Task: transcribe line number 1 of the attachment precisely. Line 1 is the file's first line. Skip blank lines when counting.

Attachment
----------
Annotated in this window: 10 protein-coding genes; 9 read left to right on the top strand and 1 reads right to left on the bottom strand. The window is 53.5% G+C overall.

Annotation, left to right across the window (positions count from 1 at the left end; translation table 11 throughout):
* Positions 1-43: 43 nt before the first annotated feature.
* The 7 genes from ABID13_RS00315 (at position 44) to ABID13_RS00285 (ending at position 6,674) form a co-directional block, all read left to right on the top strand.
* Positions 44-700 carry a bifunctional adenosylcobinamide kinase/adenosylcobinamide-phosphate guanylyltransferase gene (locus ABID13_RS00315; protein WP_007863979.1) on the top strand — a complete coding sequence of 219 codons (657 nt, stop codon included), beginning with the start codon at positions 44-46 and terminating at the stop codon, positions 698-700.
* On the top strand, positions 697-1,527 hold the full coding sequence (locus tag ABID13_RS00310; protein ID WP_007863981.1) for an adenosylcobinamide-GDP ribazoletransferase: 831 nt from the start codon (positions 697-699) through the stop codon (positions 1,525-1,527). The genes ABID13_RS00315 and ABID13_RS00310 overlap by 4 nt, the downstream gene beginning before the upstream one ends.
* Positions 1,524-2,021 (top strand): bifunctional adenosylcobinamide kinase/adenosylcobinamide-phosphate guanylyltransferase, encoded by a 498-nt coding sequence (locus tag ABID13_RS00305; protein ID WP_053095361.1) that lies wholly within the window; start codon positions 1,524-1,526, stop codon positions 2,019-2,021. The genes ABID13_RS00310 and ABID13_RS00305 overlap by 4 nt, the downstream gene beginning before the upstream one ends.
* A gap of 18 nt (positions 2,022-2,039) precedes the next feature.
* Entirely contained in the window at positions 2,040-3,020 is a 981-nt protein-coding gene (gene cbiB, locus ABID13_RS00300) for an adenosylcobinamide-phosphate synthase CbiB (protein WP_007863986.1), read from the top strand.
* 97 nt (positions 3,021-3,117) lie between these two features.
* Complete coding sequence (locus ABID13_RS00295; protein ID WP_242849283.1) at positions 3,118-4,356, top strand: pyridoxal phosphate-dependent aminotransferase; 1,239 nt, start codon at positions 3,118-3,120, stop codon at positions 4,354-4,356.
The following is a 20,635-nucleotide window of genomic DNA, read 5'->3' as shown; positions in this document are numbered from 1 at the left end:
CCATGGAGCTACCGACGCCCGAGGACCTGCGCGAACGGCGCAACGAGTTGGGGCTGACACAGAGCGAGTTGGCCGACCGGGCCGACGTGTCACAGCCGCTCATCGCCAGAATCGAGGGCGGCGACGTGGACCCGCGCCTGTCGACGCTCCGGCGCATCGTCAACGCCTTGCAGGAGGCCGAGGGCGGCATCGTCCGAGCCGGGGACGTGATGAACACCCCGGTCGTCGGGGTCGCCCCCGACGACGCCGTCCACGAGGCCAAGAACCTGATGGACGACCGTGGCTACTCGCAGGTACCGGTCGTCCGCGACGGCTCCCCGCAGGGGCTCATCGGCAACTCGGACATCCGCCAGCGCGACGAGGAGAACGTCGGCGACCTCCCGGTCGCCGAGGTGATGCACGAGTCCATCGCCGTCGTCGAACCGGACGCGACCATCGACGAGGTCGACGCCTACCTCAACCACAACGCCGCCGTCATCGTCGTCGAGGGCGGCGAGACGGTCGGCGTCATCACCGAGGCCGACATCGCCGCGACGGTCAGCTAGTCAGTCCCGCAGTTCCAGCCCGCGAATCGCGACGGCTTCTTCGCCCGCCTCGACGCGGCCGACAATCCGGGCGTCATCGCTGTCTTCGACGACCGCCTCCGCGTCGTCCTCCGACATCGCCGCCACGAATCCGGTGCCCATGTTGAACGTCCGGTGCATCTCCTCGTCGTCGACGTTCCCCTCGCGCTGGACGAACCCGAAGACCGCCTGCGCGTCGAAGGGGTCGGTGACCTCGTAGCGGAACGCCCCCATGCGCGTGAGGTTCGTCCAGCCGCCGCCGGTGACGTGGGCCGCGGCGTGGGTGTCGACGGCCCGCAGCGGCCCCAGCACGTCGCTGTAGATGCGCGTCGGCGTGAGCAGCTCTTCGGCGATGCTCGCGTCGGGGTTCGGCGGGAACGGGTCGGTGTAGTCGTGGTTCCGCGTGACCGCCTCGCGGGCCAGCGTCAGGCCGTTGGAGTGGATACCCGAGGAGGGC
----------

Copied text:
Annotated in this window: 10 protein-coding genes; 9 read left to right on the top strand and 1 reads right to left on the bottom strand. The window is 53.5% G+C overall.